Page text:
When we chose the criteria that should be used to automatically assess the quality of the MT curves, we tried to make the subjective assessment of the handler operator coincide with the result of the automatic evaluation. As a result, we stopped at three criteria:
1) Estimate for confidence intervals of the impedance modulus,
2) Estimation by dispersion ratio,
3) Estimation by variance (variation) of intermediate realizations.
Criterion 1: for each frequency the value (var|Z| / |Z|) is calculated for the mean curve of the impedance amplitude, where var|Z| + |Z| = |Z|max. The assessment is then taken as a geometric mean of these values.
If the loaded data contains not only an averaged curve, but also intermediate implementations, then before calculating the estimates, the average curve is recalculated from them using the following algorithm. To calculate the average curve at each frequency, a set of amplitude, phase, and residual values is formed from individual realizations. From each such set, a subset of values between the first and third quartiles (the 25th and 75th percentiles, respectively) is selected from the values of the impedance modulus. This subset is called "auto-edited". Averaging the subset yields the value of the average record.
Criterion 2: the mean curve of the impedance amplitude is interpolated with a spline, which is then transformed into a phase curve phs' via the corresponding dispersion relation (Weidelt relation). For each frequency within the middle part of the measured period range (the 1/3 of a frequency axis decade is omitted at both left and right ends of the curve) the value |phs — phs'| mod Pi is calculated. The estimation is then taken as an arithmetic mean of these values.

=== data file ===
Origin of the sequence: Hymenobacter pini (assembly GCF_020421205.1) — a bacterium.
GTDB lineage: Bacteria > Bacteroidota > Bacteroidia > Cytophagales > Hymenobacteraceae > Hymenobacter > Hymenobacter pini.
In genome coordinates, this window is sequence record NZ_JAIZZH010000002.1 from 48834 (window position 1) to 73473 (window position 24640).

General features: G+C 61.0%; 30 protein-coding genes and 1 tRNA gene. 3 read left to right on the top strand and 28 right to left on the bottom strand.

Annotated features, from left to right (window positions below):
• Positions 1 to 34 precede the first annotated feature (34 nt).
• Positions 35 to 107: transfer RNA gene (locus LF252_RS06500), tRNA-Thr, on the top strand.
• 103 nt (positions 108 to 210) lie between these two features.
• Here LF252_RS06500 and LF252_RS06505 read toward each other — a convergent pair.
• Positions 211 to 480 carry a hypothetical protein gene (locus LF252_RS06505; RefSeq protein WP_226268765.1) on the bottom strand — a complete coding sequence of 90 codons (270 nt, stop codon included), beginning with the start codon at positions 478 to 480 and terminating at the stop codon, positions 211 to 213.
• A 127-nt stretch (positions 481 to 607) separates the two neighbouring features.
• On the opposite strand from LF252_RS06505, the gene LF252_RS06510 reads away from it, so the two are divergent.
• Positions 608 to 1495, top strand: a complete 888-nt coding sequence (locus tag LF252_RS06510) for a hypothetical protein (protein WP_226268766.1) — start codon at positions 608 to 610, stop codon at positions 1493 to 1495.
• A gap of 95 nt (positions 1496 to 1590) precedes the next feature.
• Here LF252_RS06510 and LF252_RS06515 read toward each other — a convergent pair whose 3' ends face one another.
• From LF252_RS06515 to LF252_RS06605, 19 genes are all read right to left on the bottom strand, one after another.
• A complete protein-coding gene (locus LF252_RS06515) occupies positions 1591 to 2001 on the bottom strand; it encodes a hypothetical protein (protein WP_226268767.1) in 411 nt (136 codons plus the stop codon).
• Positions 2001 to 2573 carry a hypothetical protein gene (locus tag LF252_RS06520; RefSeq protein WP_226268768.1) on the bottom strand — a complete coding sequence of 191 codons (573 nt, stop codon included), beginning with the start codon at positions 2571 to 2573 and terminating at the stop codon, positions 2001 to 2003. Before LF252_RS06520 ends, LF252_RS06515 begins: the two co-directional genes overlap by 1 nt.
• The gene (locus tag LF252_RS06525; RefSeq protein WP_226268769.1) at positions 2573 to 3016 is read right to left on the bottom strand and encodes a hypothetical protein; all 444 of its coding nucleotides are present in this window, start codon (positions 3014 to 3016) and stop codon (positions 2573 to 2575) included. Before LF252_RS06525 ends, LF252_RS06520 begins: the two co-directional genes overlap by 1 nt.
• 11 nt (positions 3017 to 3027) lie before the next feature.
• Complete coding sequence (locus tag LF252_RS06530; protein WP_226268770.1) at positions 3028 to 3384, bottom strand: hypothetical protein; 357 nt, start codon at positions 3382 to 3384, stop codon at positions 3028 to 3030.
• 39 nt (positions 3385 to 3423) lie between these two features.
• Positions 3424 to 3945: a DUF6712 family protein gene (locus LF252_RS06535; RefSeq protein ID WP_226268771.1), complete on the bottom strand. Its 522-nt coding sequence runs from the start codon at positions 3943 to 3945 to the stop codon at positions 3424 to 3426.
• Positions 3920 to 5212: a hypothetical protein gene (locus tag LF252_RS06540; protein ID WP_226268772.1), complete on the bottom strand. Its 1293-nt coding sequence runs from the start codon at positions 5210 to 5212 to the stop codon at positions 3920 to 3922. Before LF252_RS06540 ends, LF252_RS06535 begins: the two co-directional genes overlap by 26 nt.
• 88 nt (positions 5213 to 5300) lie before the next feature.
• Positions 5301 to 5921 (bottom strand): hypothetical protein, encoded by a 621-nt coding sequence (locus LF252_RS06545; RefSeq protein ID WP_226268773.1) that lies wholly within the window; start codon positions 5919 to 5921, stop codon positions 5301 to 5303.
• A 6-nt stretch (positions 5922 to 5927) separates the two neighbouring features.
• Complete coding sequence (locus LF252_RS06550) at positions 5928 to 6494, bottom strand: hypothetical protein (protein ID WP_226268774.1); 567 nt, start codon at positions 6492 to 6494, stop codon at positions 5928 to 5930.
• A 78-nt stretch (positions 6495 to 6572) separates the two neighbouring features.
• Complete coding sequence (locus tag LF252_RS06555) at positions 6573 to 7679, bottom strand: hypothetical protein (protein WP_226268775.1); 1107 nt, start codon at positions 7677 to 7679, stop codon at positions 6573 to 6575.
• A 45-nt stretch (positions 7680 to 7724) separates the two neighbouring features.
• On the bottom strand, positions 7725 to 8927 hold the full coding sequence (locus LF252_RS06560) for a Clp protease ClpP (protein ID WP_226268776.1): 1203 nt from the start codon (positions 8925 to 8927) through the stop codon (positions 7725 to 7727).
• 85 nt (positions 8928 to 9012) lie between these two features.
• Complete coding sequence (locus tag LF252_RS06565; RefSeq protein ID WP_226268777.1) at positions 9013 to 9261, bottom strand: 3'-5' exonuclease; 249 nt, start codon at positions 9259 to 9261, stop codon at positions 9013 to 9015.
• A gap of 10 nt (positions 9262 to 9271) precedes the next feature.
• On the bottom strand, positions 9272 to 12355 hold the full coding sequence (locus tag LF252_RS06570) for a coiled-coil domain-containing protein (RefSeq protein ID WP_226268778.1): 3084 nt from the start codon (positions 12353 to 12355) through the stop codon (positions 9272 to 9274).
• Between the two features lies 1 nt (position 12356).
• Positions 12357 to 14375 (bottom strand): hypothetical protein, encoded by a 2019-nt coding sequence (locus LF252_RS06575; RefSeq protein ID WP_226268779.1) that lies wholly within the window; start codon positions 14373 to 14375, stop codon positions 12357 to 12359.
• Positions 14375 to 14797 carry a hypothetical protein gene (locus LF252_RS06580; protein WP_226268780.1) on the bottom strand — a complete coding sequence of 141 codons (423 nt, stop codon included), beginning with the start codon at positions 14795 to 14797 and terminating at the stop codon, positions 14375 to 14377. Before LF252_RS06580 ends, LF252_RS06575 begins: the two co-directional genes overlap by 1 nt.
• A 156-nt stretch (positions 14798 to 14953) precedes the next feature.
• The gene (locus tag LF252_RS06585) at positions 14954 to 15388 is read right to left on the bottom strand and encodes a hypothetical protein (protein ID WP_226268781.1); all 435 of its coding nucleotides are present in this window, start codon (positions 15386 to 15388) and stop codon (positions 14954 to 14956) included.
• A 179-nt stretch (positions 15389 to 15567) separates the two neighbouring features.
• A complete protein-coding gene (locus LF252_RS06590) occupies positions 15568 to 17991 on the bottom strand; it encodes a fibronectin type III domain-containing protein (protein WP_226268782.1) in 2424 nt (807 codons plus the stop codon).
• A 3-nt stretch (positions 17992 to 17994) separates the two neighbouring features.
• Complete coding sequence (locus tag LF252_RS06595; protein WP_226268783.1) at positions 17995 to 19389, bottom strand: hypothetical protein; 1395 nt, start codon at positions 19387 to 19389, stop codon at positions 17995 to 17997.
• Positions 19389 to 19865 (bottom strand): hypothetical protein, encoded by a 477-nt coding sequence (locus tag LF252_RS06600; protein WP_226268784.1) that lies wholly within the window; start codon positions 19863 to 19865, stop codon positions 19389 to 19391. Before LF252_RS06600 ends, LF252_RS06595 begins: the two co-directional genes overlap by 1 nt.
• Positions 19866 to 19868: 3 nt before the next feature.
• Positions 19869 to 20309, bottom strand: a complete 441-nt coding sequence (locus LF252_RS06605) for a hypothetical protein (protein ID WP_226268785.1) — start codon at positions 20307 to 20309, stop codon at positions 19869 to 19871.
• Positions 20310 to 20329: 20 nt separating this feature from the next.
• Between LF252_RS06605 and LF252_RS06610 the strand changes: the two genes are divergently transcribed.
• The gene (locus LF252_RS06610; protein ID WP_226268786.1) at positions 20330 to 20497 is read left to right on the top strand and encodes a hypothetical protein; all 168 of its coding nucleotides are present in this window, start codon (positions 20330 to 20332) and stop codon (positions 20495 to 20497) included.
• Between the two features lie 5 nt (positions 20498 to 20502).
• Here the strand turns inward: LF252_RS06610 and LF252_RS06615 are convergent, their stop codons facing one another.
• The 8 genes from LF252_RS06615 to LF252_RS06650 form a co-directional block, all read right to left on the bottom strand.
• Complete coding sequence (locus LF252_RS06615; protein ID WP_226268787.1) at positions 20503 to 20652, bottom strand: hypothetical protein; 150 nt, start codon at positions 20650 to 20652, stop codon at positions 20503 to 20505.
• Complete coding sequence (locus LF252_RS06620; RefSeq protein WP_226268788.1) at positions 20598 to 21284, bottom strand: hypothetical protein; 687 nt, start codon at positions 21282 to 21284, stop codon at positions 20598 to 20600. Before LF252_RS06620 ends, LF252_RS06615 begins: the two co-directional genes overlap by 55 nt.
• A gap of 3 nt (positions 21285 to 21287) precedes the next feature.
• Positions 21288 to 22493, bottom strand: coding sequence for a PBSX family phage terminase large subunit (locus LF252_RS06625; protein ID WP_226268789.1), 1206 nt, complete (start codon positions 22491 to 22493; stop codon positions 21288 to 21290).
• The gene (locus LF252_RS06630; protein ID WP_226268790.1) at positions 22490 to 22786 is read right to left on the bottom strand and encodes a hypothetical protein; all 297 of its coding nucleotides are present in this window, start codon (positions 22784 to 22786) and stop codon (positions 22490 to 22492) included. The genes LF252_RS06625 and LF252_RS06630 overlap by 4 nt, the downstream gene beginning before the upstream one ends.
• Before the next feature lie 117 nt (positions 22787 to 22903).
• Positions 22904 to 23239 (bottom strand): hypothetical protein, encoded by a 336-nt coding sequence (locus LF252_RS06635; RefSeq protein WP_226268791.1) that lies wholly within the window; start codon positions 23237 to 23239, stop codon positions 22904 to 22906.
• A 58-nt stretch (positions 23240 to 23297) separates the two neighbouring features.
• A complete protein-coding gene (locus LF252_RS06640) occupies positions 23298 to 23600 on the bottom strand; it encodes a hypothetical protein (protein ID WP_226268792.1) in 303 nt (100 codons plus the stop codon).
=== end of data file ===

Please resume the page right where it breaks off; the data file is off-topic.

Criterion 3: the phase valuation val is picked for each frequency and impedance estimation value. The standard deviation for each set is calculated as sqrt (sum ((val — avg)^2)/n), where avg — is the arithmetic mean of all phase values, and n — is the number of phase values at a given frequency. The estimation is then taken as a geometric mean of these values. The algorithm employs all available values regardless of whether they were used for the mean value calculation or not.
Data quality in a field site is assessed on a five-grade basis and represented by means of the following color scale:
5 — excellent quality
4 — good quality
3 — satisfactory quality
2 — unsatisfactory quality
1 — bad quality
Each of three criteria is assessed according to the obtained values as follows:
Criteria 1: "1" > 1.0 ⩾ "2" > 0.2 ⩾ "3" > 0.1 ⩾ "4" > 0.05 ⩾ "5" > 0
Criteria 2: "1" > 1.0 ⩾ "2" > 0.2 ⩾ "3" > 0.1 ⩾ "4" > 0.05 ⩾ "5" > 0
Criteria 3: "1" > 1.0 ⩾ "2" > 0.2 ⩾ "3" > 0.1 ⩾ "4" > 0.05 ⩾ "5" > 0
Each or the criteria is calculated independently for the principal components Zxy and Zyx and the minor value between these two calculations is then used for the criteria assessment.
Summative estimation represents an average value of the criteria above, weighted in a certain manner:
e = (e1 + 2 * e2 + 2 * e3) / 5
If any of the necessary estimations is missing, it is assigned the value 5.
If the "apply period constraints" mode is active, then the assessment is performed only for the chosen frequency range.
If the "frequency range penalty" mode is active, then the summative estimation is multiplied by the overlapping coefficient between the data range [0;1] (for the active point) and the chosen frequency range.